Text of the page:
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Jogging protects heart more than walking

Metabolic syndrome less likely in those who often jog or walk fast

Louise Prime

Tuesday, 09 October 2012

Metabolic syndrome is much less likely to occur in people who jog several times a week than in those who walk at slow or medium speeds, even if the walks are long, research has shown. Authors of the prospective cohort study, published today on BMJ Open, say it shows that intensity is more important than volume of exercise in protecting cardiovascular health.

More than 10,000 men and women were recruited into the Copenhagen City Heart Study between 1991 and 1994, when they underwent a detailed physical examination, and reported their levels of leisure time physical activity. They were categorised by ‘volume’ of physical activity, i.e. the number of hours per week spent walking or jogging or doing other physical activity, as well as by intensity, i.e. by speed of walking or jogging.

At baseline, there was a negative association between physical activity levels and prevalence of metabolic syndrome – 10.9% of women and 13.9% of men who were very active had metabolic syndrome, compared with 31% of women and 36.8% of men who were sedentary.

Among participants who had initially been free of metabolic syndrome, the researchers compared the effect of different volumes and intensities of physical activity on the incidence of metabolic syndrome during 10 years’ follow-up.

They found that a higher volume of walking did not reduce people’s risk of developing metabolic syndrome – but higher walking speed, jogging, and more intense physical activity were associated with reduced risk. After adjustment for various factors, the odds ratio of developing metabolic syndrome in people with moderate/high leisure time physical activity was 0.71, fast walking speed 0.51, joggers 0.60 and walking for at least an hour daily 1.22.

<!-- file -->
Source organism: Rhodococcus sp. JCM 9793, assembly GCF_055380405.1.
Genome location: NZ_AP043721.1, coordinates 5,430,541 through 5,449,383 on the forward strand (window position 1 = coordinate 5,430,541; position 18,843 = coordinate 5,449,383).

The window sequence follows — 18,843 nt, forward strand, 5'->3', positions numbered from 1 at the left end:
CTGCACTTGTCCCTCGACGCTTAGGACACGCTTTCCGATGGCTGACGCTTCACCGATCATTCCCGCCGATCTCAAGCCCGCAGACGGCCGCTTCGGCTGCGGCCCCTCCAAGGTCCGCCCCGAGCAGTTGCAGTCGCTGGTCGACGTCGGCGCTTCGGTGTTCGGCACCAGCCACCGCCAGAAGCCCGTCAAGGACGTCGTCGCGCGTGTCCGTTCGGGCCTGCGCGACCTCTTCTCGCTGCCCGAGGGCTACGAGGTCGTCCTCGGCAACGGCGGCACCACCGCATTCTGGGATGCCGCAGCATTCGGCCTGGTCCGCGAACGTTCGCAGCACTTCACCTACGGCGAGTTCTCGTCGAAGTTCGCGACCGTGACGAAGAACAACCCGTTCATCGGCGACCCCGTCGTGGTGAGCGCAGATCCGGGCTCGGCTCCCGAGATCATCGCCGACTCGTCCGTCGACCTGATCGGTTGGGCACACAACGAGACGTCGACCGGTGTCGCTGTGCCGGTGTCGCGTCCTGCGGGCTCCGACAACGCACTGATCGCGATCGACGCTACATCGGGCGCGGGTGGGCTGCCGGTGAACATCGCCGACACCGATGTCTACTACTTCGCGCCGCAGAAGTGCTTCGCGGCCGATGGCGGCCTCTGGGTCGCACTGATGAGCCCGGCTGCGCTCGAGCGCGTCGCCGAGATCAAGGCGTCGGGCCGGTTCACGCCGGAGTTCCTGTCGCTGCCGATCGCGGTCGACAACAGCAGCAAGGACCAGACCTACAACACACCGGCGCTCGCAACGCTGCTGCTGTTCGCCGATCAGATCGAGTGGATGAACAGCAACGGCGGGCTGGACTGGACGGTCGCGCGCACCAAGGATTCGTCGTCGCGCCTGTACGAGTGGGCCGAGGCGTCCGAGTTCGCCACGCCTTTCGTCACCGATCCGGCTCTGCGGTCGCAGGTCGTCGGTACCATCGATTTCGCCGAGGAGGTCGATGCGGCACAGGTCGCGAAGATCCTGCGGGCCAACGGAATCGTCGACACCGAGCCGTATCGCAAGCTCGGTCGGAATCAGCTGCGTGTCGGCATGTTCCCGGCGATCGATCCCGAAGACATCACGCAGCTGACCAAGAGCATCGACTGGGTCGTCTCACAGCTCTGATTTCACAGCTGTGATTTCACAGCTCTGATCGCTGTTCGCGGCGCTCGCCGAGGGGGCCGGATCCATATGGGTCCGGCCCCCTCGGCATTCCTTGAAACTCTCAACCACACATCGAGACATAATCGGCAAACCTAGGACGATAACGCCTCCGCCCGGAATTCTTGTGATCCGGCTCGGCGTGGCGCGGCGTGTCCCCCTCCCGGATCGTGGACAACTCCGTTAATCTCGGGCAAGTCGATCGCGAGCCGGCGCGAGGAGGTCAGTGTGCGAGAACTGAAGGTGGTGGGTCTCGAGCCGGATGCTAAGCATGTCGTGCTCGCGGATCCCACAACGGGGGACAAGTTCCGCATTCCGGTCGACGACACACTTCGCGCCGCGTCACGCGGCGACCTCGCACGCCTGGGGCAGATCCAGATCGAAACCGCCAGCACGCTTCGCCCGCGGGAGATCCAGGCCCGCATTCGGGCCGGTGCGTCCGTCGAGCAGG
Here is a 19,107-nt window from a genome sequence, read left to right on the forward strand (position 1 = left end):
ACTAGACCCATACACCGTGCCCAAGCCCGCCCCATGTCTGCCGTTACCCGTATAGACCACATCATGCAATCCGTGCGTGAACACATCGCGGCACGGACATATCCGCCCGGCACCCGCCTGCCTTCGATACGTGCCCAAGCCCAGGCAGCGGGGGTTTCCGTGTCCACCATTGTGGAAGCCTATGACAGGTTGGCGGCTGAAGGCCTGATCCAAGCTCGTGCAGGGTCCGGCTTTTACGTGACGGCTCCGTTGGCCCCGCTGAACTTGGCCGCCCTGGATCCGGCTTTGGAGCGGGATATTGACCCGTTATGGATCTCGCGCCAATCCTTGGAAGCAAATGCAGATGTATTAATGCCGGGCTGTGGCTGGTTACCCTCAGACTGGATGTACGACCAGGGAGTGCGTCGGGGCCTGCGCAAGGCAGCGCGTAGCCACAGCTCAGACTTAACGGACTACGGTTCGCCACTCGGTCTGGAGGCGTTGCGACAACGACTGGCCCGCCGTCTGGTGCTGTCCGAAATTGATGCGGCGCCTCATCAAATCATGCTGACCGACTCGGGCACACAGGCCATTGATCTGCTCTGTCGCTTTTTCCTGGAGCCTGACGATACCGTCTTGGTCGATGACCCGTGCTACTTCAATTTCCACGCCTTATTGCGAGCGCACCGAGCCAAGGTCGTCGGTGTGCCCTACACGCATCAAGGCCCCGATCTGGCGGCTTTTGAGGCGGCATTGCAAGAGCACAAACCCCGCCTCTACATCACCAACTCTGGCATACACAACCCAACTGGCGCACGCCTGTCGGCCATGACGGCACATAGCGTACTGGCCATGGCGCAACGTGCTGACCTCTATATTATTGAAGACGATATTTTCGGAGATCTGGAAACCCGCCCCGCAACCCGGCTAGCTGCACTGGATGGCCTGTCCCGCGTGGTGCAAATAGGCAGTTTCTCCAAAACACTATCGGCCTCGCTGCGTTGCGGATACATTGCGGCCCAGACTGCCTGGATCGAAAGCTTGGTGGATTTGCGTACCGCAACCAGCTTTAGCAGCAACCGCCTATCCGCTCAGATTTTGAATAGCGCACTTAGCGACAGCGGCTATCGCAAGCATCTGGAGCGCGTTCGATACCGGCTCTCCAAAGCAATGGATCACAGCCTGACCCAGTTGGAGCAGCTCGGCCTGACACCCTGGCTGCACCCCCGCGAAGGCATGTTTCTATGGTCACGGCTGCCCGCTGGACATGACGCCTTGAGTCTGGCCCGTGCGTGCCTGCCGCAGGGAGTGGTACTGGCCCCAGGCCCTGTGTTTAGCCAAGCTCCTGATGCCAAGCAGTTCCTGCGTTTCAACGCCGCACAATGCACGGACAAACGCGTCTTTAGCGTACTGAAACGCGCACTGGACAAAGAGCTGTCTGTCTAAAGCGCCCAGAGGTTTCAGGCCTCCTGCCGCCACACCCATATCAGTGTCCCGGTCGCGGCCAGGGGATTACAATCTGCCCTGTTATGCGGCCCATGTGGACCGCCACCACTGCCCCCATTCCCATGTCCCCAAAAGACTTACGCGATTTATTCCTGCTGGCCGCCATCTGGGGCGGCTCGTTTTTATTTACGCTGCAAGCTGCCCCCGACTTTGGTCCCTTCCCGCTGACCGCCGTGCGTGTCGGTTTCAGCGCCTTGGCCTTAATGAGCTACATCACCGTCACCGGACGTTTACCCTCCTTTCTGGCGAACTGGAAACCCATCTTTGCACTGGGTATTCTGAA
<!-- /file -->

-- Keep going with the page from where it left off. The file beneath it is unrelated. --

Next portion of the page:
The study’s authors said: “We found a decreased risk of developing MS [metabolic syndrome] with higher walking speed, jogging and high levels of LTPA [leisure time physical activity] in both men and women whereas walking volume and light physical activity were not associated with MS development. Our data indicated that the risk of developing MS may be reduced as much as 35–50% in subjects who are more physically active.”

They concluded: “Significantly lower risk of MS was found in the moderately and highly physically active groups compared to their sedentary counterparts whereas light physical activity and even more than 1 hour of walking daily did not confer protection against MS. Participation in regular moderate or vigorous activity such as brisk walking could improve cardiorespiratory fitness and decrease MS risk.”

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